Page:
>>> Ref. VedaBase => SB 10.44.13

yasyāṅghri-paṅkaja-rajaḥ-snapanaṁ mahānto
vāñchanty umā-patir ivātma-tamo-'pahatyai
yarhy ambujākṣa na labheya bhavat-prasādaṁ
jahyām asūn vrata-kṛśān śata-janmabhiḥ syāt
O lotus-eyed one, great souls like Lord Śiva hanker to bathe in the dust of Your lotus feet and thereby destroy their ignorance. If I cannot obtain Your mercy, I shall simply give up my vital force, which will have become weak from the severe penances I will perform. Then, after hundreds of lifetimes of endeavor, I may obtain Your mercy.
>>> Ref. VedaBase => SB 10.52.43

yat-pāda-paṅkaja-rajaḥ śirasā bibharti
śṛīr abya-jaḥ sa-giriśaḥ saha loka-pālaiḥ
līlā-tanuḥ sva-kṛta-setu-parīpsayā yaḥ
kāle 'dadhat sa bhagavān mama kena tuṣyet
"Goddess Lakṣmī, Lord Brahma, Lord Śiva and the rulers of the various planets place the dust of His lotus feet on their heads, and to protect the codes of religion, which He has created, He assumes pastime incarnations at various times. How may that Supreme Personality of Godhead become pleased with me?"
SB 10.58.38
>>> Ref. VedaBase => SB 10.58.38

pṛthag-vidhāni prāyuṅkta
piṇāky astrāṇi śārṅgiṇe
praty-astraiḥ śamayām āsa
śārṅga-pāṇir avismitaḥ
Lord Śiva, wielder of the trident, shot various weapons at Lord Kṛṣṇa, wielder of Śārṅga. But Lord Kṛṣṇa was not in the least perplexed: He neutralized all these weapons with appropriate counterweapons.
>>> Ref. VedaBase => SB 10.63.12

mohayitvā tu giriśaṁ
jṛmbhaṇāstreṇa jṛmbhitam
bāṇasya pṛtanāṁ śaurir
After bewildering Lord Śiva by making him yawn with a yawning weapon, Lord Kṛṣṇa proceeded to strike down Bāṇāsura's army with His sword, club and arrows.
>>> Ref. VedaBase => SB 10.63.14

māheśvaraḥ samākrandan
vaiṣṇavena balārditaḥ
alabdhvābhayam anyatra
bhīto māheśvaro jvaraḥ
śaraṇārthī hṛṣīkeśaṁ
tuṣṭāva prayatāñjaliḥ
The Śiva-jvara, overwhelmed by the strength of the Viṣṇu-jvara, cried out in pain. But finding no refuge, the frightened Śiva-jvara approached Lord Kṛṣṇa, the master of the senses, hoping to attain His shelter. Thus with joined palms he began to praise the Lord.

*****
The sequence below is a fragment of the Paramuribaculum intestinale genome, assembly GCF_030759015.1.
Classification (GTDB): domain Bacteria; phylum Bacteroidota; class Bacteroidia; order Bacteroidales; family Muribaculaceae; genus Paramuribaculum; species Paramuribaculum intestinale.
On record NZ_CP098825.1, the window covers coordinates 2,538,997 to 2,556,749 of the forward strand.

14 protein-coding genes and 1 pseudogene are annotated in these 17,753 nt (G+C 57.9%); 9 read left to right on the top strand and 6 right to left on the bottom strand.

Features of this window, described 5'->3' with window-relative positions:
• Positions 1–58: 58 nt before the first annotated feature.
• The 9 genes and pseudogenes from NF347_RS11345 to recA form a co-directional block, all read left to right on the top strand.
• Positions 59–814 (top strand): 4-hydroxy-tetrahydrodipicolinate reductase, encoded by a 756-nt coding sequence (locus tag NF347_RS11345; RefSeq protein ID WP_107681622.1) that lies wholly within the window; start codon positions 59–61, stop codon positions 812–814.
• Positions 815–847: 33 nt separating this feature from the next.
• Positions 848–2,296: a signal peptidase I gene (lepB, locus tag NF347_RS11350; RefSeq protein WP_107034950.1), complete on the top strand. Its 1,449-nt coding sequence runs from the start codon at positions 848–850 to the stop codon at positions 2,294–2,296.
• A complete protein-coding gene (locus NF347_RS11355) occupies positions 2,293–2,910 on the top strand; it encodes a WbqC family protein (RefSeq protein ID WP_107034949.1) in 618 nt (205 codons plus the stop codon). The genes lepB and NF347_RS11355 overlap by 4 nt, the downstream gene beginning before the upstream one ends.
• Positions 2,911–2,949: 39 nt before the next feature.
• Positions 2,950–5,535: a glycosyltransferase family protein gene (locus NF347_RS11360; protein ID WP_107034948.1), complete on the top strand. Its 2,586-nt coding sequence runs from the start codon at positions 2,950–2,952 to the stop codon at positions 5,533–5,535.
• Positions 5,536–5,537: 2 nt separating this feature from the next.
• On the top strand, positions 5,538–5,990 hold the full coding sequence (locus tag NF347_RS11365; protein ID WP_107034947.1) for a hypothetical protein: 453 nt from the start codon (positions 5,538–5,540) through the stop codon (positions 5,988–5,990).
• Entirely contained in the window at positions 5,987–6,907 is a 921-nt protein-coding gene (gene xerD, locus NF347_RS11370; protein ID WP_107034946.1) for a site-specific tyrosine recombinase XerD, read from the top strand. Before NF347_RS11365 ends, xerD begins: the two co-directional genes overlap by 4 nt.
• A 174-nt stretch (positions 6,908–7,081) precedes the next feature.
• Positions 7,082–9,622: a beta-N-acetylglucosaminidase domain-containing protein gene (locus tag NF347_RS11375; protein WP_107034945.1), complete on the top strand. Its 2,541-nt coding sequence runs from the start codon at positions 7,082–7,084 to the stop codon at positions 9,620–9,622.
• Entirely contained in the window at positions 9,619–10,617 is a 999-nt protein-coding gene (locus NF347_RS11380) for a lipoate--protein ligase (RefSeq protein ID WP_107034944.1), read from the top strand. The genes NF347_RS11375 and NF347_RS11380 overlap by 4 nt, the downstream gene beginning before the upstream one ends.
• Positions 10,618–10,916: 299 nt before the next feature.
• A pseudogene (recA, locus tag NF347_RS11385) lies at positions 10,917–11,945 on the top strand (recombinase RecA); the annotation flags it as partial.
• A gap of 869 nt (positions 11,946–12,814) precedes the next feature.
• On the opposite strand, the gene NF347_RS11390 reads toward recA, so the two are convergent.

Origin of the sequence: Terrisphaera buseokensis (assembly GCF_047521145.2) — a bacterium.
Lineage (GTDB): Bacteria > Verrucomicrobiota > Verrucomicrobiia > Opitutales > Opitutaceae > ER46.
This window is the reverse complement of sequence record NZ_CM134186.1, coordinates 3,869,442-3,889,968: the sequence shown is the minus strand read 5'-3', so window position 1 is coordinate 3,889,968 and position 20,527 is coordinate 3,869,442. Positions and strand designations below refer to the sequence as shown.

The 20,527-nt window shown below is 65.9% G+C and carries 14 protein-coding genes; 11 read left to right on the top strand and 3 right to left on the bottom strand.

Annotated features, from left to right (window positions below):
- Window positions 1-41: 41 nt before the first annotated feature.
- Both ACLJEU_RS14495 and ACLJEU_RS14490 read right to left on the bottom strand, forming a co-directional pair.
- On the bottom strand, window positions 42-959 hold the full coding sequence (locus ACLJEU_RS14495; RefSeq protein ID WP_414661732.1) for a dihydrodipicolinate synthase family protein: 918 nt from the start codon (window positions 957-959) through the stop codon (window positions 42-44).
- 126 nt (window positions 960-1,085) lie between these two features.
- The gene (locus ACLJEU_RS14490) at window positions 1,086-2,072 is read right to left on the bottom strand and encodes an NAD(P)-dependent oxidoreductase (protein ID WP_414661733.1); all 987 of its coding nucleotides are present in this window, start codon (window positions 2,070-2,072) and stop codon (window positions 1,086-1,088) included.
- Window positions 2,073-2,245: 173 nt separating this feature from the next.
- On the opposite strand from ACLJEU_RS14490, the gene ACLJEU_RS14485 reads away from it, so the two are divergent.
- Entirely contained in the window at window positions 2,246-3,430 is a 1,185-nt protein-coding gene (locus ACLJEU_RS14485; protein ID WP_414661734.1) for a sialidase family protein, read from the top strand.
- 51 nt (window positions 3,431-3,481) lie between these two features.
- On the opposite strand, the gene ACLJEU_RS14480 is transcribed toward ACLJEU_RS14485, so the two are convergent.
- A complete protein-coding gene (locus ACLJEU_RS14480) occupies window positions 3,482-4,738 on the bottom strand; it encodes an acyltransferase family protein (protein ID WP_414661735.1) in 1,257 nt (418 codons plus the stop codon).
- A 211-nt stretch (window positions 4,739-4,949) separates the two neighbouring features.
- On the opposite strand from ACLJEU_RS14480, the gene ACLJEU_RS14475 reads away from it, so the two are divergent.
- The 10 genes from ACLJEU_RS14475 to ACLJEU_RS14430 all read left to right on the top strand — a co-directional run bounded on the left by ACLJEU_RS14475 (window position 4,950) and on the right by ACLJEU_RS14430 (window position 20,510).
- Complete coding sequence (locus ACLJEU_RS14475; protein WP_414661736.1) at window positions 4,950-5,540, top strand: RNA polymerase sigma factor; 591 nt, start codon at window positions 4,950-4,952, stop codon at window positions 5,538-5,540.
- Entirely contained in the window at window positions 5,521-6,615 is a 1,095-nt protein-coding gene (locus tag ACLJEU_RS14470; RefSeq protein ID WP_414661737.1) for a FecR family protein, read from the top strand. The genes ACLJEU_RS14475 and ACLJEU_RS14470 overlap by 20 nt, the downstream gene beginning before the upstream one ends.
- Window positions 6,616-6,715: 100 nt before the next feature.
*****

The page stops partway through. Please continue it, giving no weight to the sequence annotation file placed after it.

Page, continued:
>>> Ref. VedaBase => SB 10.63.24

śrī-rudra uvāca
tvaṁ hi brahma paraṁ jyotir
gūḍhaṁ brahmaṇi vāṅ-maye
yaṁ paśyanty amalātmāna
ākāśam iva kevalam
Śrī Rudra said: You alone are the Absolute Truth, the supreme light, the mystery hidden within the verbal manifestation of the Absolute. Those whose hearts are spotless can see You, for You are uncontaminated, like the sky.

>>> Ref. VedaBase => SB 10.63.34

ahaṁ brahmātha vibudhā
munayaś cāmalāśayāḥ
sarvātmanā prapannās tvām
ātmānaṁ preṣṭham īśvaram
I, Lord Brahmā, the other demigods and the pure-minded sages have all surrendered wholeheartedly unto You, our dearmost Self and Lord.
SB 10.63.44
>>> Ref. VedaBase => SB 10.63.44

yasyāṅghri-paṅkaja-rajo 'khila-loka-pālair
mauly-uttamair dhṛtam upāsita-tīrtha-tīrtham
brahmā bhavo 'ham api yasya kalāḥ kalāyāḥ
śrīś codvahema ciram asya nṛpāsanaṁ kva
"The dust of Kṛṣṇa's lotus feet, which is the source of holiness for all places of pilgrimage, is worshiped by all the great demigods. The principal deities of all planets are engaged in His service, and they consider themselves most fortunate to take the dust of the lotus feet of Kṛṣṇa on their crowns. Great demigods like Lord Brahmā and Lord Śiva, and even the goddess of fortune and I, are simply parts of His spiritual identity, and we also carefully carry that dust on our heads. And still Kṛṣṇa is not fit to use the royal insignia or even sit on the royal throne?

>>> Ref. VedaBase => SB 10.68.37

nimittaṁ param īśasya
hiraṇyagarbhaḥ śarvaś ca
kālasyārūpiṇas tava
 Even Lord Brahmā and Lord Śiva act only as Your instruments in cosmic creation and annihilation, which are ultimately done by You, the Supreme Lord, in Your invisible aspect of time.
>>> Ref. VedaBase => SB 10.71.8

daśāsya-bāṇayos tuṣṭaḥ
stuvator vandinor iva
aiśvaryam atulaṁ dattvā
tata āpa su-saṅkaṭam
He became pleased with ten-headed Rāvaṇa, and also with Bāṇa, when they each chanted his glories, like bards in a royal court. Lord Śiva then bestowed unprecedented power upon each of them, but in both cases he was consequently beset with great difficulty.

>>> Ref. VedaBase => SB 10.88.16

taṁ tathā vyasanaṁ dṛṣṭvā
bhagavān vṛjinārdanaḥ
dūrāt pratyudiyād bhūtvā
baṭuko yoga-māyayā
tejasāgnir iva jvalan
abhivādayām āsa ca taṁ
kuśa-pāṇir vinīta-vat